First Of New Class Of Royal Navy Support Ships Enters Service



First Of New Class Of Royal Navy Support Ships Enters Service

The first of a new class of Royal Navy support ships is entering service with the Royal Fleet Auxiliary.

RFA Tidespring is the first of four Tide Class tankers, and today a dedication service took place in Portsmouth to officially welcome her into the fleet.

Tidespring and her three sister tankers will be critical to the operations of the nation’s flagship-to-be, HMS Queen Elizabeth.

The 39,000-tonne vessel will be dedicated to providing the two new aircraft carriers, HMS Queen Elizabeth and HMS Prince of Wales, with fuel food and water.

The ship is a state of the art, double skinned tanker, designed in Britain and built in South Korea.

The tanker also has a flight deck able to accommodate a large Chinook helicopter and will also provide support for other warships within the fleet, wherever they are deployed around the world.

The Royal Navy says the new class of ships will offer significant improvement on previous RFA tankers.

His Royal Highness the Earl of Wessex attended the dedication service and inspected the ship’s company in his role of Commodore-in-Chief of the RFA.

RFA Tidespring’s Commanding Officer Captain Simon Herbert said he was looking forward to taking the helm of the vessel:

“Sailing the first class of any ships is an immense privilege and I am extremely proud to be able to bring this highly modern, capable ship into Portsmouth Naval Base.”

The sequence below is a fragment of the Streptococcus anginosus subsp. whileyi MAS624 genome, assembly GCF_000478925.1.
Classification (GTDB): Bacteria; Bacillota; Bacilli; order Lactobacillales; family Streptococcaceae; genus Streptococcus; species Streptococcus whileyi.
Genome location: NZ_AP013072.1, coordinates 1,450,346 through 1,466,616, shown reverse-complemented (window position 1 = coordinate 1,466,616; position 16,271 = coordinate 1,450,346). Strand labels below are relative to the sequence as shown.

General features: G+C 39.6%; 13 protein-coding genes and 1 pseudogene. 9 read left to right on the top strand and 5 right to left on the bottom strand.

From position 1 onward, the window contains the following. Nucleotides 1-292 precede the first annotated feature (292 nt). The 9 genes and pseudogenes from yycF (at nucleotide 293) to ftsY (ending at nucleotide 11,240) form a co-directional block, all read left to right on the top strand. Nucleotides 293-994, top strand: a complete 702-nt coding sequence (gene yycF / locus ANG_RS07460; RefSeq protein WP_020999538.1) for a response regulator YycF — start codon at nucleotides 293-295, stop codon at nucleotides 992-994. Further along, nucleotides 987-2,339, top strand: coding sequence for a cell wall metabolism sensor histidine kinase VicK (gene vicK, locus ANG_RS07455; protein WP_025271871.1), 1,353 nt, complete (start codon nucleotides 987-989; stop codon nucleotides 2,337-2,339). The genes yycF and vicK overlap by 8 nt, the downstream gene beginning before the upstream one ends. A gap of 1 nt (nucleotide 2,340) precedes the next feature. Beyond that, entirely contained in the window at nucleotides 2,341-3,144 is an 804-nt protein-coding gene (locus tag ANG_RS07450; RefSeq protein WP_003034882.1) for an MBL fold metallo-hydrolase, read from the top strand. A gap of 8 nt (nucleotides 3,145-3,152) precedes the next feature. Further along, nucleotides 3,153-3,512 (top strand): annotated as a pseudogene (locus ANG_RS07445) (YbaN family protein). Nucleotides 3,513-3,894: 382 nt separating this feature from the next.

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10 thoughts on “First Of New Class Of Royal Navy Support Ships Enters Service

  1. Great. This foreign built ship can support and resupply the Aircraft carriers that have NO aircraft. They can transfer food and equipment to the Amphibious Assault Ships so as the missing Royal Marines that the government is looking to cut won't need.. It can pull along side the frigates and deliver ammunition for their deck guns so as to shout a strong message to the worlds filth we can't use them against you for fear of offending SOMEONE..

  2. As has been said, should have been built in the UK, we need to compete with the rest of the world post brexit, our shipbuilding industry was the world leader, we need to get that back, or at least a share of the industry

  3. Would have been an even better ship had it been built in Glasgow or somewhere else in the UK. Instead, they outsourced it and the company who won the contract got all these new ships built in South Korea (OK, for a very cheap price), but what about supporting our shipbuilding industry?

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